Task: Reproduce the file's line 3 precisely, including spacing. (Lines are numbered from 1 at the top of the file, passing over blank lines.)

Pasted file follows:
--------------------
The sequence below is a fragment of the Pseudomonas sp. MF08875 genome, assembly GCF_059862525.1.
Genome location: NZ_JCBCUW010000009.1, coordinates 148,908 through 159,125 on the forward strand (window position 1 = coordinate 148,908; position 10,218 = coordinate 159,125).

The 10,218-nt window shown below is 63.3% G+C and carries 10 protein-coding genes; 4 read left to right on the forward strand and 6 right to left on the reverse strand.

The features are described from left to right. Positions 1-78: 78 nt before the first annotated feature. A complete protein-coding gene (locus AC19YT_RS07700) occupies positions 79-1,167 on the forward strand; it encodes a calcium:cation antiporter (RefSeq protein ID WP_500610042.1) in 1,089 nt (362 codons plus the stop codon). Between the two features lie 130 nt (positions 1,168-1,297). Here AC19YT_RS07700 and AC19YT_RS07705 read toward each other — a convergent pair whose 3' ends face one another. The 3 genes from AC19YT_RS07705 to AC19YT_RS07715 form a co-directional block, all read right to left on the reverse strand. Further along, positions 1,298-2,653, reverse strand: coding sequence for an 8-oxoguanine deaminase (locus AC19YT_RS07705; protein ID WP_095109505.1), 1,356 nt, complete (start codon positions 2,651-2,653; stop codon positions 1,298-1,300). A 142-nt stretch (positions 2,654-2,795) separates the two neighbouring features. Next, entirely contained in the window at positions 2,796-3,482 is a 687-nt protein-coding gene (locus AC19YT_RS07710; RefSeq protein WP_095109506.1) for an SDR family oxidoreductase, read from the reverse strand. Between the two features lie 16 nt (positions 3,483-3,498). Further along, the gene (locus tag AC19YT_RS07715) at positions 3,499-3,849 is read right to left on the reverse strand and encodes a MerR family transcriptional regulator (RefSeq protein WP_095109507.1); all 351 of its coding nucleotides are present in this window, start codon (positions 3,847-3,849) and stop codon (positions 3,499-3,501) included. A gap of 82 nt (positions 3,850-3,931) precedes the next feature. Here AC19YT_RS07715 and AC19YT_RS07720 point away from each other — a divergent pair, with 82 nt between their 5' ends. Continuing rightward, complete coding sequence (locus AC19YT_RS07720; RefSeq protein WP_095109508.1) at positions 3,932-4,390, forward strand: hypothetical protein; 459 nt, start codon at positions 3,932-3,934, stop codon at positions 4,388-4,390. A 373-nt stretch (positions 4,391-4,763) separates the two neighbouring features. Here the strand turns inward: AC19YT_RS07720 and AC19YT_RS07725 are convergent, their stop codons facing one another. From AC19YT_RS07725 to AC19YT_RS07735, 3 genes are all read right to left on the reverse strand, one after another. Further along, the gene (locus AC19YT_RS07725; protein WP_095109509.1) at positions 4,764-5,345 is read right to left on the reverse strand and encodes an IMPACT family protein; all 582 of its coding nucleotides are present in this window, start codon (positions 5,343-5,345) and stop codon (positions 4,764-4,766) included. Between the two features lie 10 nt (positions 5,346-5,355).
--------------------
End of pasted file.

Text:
The 10,218-nt window shown below is 63.3% G+C and carries 10 protein-coding genes; 4 read left to right on the forward strand and 6 right to left on the reverse strand.